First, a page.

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forwarded by AAF Correspondent: Jim Morris

Honolulu Star-Bulletin Online

Officials close Maui shark- attack site
The Maui woman who was attacked near Kaanapali is in guarded condition after surgery

Saturday, March 6, 1999

By Gary Kubota Star-Bulletin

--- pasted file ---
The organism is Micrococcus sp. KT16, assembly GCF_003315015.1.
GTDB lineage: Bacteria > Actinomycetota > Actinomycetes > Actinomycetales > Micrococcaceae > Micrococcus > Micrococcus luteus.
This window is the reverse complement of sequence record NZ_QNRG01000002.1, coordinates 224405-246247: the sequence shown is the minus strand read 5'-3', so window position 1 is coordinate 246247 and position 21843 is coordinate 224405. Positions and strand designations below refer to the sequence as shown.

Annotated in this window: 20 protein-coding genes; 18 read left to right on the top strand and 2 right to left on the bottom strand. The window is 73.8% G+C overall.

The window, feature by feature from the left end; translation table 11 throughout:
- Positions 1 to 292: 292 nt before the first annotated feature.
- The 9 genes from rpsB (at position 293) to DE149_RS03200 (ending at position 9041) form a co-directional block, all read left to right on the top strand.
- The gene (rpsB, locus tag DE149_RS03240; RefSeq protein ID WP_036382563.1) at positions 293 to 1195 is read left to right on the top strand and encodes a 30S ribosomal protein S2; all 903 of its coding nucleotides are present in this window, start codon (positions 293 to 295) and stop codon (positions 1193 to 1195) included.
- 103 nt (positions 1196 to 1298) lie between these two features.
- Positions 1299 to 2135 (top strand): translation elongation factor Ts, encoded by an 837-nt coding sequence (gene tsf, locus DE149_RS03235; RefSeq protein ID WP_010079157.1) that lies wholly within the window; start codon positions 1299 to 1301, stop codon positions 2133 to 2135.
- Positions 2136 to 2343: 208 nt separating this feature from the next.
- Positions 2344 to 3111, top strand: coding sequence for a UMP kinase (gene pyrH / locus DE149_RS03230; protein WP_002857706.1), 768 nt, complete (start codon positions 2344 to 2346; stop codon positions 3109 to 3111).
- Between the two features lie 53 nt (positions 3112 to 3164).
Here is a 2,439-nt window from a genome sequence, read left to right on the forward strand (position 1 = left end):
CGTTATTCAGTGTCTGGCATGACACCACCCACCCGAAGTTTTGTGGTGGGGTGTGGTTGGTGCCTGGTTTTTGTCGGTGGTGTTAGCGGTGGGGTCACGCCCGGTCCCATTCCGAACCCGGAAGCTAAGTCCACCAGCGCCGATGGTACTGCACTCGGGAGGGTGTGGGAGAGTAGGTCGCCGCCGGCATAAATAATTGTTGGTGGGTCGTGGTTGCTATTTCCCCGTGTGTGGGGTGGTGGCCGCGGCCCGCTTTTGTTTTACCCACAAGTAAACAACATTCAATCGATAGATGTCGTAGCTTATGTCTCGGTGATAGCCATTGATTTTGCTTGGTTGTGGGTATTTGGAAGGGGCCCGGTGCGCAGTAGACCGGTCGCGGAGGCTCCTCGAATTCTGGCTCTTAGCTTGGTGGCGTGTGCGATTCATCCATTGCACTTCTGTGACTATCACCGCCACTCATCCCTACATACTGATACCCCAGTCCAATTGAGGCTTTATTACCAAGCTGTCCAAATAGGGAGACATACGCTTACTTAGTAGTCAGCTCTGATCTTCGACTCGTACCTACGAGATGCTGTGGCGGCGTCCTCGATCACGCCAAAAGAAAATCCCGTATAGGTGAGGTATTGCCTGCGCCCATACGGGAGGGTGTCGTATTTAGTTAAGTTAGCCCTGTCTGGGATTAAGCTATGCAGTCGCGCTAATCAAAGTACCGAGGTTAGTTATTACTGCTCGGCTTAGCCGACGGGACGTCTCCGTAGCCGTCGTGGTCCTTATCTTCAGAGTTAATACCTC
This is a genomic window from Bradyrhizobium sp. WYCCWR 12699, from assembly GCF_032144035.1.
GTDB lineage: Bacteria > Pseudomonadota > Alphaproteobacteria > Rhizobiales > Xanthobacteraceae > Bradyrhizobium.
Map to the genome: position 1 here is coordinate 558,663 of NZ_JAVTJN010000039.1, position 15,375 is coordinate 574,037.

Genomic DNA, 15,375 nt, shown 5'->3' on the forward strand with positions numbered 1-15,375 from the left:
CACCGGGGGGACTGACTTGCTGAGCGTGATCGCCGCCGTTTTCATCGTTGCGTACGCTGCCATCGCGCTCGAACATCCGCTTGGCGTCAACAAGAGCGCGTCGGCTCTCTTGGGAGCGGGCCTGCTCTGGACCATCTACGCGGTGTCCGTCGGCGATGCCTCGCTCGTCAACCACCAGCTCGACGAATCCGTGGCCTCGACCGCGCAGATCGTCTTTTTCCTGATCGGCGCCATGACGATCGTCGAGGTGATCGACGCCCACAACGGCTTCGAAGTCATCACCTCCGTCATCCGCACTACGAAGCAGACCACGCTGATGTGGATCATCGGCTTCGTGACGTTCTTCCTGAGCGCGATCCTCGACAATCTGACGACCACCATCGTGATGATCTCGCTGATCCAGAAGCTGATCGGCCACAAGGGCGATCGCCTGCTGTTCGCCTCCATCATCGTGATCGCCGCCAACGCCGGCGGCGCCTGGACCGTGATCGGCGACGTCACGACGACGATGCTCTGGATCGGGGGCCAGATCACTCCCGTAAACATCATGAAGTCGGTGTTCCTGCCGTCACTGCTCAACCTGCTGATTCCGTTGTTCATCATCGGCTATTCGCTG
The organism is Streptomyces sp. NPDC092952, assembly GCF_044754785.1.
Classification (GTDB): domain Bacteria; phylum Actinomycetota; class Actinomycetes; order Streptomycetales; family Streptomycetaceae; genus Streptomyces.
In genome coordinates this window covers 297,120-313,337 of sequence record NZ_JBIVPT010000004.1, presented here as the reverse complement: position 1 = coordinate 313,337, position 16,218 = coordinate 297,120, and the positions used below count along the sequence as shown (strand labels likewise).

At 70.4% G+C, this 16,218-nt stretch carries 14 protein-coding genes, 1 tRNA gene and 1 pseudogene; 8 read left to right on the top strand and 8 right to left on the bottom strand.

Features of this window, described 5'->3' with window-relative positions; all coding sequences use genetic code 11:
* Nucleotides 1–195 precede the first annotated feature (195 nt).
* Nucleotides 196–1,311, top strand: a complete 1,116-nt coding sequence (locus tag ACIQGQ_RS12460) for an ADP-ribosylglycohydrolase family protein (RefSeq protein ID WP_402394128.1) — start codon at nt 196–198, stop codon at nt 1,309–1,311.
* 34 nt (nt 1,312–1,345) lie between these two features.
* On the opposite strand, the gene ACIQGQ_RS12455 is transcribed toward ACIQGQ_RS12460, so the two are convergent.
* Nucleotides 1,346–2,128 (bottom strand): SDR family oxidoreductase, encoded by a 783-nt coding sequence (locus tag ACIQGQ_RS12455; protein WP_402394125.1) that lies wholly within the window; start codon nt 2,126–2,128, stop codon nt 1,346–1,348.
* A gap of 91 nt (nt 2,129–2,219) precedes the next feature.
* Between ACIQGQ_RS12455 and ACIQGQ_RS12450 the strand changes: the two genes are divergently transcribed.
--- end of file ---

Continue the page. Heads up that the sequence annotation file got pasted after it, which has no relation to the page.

KAANAPALI, Maui -- Bruce C. Brown remembers treading water with girlfriend Robyne Knutson while they were looking for whales about 300 yards off Whalers Village in Kaanapali. Then he heard her scream, and her body went into a floating position. "I saw a shark's head clamped on her right upper thigh," he said. Brown said he kicked the shark hard and thought he didn't kick hard enough, but the shark let go and disappeared. Brown helped Knutson toward shore. Knutson, a Haiku resident and student studying massage therapy, was in guarded condition this morning after undergoing surgery yesterday at Maui Memorial Hospital. Meanwhile, the attack between 11 and 11:30 a.m. prompted state officials to post signs warning beach-goers to stay out of the water along a one-mile section of the resort. The warning is expected to remain in effect at least through sunset today. Biologists riding in a helicopter over the attack site said they saw whales, including a whale cow that may have been injured. State enforcement official Gary Moniz said people should avoid being in the water near injured whales because they tend to attract predators, including sharks. Last October, a tiger shark bumped a visitor during a diving tour south of Lahaina, in waters off Olowalu and near an area where a woman was killed by a shark several years ago. The visitor was not injured. Brown said the shark took out a "big chunk" of Knutson's thigh and she was bleeding profusely as he swam, pulling her toward shore. He said his main thought was to get back to the beach. Knutson passed out along the way and he was shouting for help when the crew on the catamaran Gemini came to the rescue. "They saved her life," Brown said. Gemini Capt. J. Dushane said the crew was getting ready to load a private charter tour when he saw a man calling for help about 600 to 800 yards away. "I picked up the binoculars. That's when we noticed he was dragging this girl back toward the beach," Dushane said. "The side of the leg was gone. There was just this big gaping hole. It was unfortunate." Gemini Operations Manager Steve Dettwiler said fire rescue officials were called and were waiting on the beach when the crew arrived on shore. "It's scary," Dettwiler said. "It's such a freak accident. In 20 years, we've never seen anything like this before." Along the Kaanapali resort, people were sunbathing on the white sand beaches after the warning signs were posted, but no one was in the water. New Mexico resident Tim Garcia said he's been to Maui previously and had not heard of any shark attacks until now. Garcia said he was disappointed he couldn't swim and planned to go into the ocean later during his vacation. Operators of ocean tours and activities say business was slow because of the warning. People were renting cabanas and spending more time by hotel swimming pools, they said. "They've been asking us a lot of questions about the shark attack," said tour agent Julie Arestad. "We've been telling people it's better to be safe than sorry."

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